Developments this week
Brent futures pushed ahead to close at $115.78 on Wednesday. NY futures dropped $0.64 to close at $104.38 on the news that stockpiles at Cushing, Okla., rose to a record high of 40.3 million barrels last week. As one analyst put it, “WTI has become its own little market, unrelated to what is happening elsewhere.” US crude stocks rose 2.52 million barrels last week, but gasoline and distillate inventories fell for a decrease of 6.3 million in total commercial petroleum inventories.
The fighting in Libya and the possibility that it may spread continues to dominate the oil markets. Fighting in the vicinity of Ras Lanuf, the site of the largest oil refinery, has set an oil storage tank on fire and forced the refinery to stop operations. Observer opinion seems to be hardening around the idea that neither side has the necessary combination of military strength and political fervor to overcome the other so that the situation seems to be settling into a stalemate.
The first Saudi “Day of Rage” is scheduled for tomorrow, Friday, March 11, and the government is taking all possible precautions to control the situation, including the release of 25 Shiites arrested earlier in the week. Saudi Oil Minister al-Naimi said that the country now has 3.5 million barrels of spare capacity down from 4 million last month, implying an increase in production of 500,000 b/d to roughly 9.1 million.
Kuwait, the UAE, and Nigeria are reported to be increasing production by an additional 300,000 b/d which when combined with the increase in Saudi production could result in a total increase of 800,000 b/d. As there have been no official announcements, all these reports are yet to be confirmed. Many veteran observers remain skeptical that a loss of over 1.0–1.3 million b/d can be replaced by increased production that quickly.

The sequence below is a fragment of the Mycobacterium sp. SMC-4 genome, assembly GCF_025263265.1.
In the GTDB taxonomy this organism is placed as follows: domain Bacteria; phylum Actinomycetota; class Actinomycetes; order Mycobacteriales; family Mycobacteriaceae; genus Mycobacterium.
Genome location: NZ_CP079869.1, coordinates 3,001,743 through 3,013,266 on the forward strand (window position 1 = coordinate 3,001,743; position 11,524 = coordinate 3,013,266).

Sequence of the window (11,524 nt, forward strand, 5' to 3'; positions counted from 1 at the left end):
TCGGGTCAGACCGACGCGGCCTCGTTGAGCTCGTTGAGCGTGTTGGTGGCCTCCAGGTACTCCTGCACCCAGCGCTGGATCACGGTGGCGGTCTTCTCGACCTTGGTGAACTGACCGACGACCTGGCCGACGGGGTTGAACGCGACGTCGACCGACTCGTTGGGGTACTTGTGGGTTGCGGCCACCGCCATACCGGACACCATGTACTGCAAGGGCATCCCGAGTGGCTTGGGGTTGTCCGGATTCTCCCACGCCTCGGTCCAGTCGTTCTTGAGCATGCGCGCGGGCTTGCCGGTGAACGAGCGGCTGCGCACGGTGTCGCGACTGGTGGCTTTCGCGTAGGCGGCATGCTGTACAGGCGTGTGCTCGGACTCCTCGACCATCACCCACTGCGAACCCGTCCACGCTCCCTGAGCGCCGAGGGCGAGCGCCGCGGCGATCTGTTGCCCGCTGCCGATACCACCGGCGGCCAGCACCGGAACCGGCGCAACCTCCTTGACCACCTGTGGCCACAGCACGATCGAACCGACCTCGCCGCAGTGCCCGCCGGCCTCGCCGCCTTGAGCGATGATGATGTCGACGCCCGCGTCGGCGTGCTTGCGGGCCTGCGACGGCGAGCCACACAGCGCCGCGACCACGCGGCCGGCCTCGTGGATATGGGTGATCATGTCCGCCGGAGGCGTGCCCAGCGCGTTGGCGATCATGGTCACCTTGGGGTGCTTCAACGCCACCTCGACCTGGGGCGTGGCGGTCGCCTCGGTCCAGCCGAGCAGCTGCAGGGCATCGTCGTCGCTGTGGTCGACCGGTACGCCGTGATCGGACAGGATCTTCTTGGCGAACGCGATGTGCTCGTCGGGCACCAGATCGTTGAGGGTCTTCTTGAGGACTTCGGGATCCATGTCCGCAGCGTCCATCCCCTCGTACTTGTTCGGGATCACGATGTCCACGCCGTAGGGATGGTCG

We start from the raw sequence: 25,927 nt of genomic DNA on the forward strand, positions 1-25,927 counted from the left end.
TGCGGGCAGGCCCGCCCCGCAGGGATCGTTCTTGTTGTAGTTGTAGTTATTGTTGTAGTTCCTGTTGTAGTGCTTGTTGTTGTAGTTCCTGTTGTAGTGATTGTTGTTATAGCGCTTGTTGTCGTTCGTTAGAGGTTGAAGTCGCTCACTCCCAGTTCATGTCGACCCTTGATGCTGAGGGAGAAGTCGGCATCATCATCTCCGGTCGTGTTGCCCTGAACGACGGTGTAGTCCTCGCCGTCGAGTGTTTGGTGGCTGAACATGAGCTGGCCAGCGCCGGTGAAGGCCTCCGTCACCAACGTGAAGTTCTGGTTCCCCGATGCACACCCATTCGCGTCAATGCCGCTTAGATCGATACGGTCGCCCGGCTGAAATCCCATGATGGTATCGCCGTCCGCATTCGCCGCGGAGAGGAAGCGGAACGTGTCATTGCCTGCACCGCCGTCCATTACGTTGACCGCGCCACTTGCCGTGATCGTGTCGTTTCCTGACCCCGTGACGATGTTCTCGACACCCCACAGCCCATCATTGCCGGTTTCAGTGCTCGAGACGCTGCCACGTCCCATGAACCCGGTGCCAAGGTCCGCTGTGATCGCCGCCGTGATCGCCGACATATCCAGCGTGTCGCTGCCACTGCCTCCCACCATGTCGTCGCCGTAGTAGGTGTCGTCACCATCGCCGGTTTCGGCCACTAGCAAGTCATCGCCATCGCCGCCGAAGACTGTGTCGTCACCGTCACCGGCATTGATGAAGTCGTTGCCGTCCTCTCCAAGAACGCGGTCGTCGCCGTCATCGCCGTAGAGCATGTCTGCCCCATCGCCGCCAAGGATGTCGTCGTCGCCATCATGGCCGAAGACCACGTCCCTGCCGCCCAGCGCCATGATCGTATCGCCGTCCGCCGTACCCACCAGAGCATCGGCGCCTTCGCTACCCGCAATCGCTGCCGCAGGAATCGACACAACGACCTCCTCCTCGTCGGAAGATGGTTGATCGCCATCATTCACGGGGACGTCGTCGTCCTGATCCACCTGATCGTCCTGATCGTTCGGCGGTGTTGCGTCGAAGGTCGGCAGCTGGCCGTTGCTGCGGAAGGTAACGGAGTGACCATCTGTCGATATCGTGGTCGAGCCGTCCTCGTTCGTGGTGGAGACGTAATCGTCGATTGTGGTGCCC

IEA officials say the disruptions caused by the Libyan situation have not reached the point where releases from emergency stockpiles are necessary. The member countries of the IEA hold stockpiles equivalent to 3 years of Libyan exports.
With Brent crude trading above $117 a barrel on Monday, concerns are increasing about the impact that high oil prices are having on the global economy. When oil prices spiked to over $140 a barrel in 2008, they were only above $110 for a few months before collapsing to $60 and thereby freeing up billions of dollars for other economic activity. This time the situation is different. Libya’s production outage could continue for an indefinite period. While there are hopes that the increase in Chinese demand will be considerably less in the remainder of the year than in recent months, there is no guarantee that this will happen.
Opinions are mixed as to just what level of oil prices would trigger a major economic slowdown. The split between Brent crude prices and those in NY is adding to the confusion as most Americans are used to thinking of NY futures are the real price of oil. At the CERA conference in Houston this week, Harvard Professor Kenneth Rogoff told the audience not to worry about oil prices hurting the economy until they reach $160 or $180 a barrel; others are not so sure.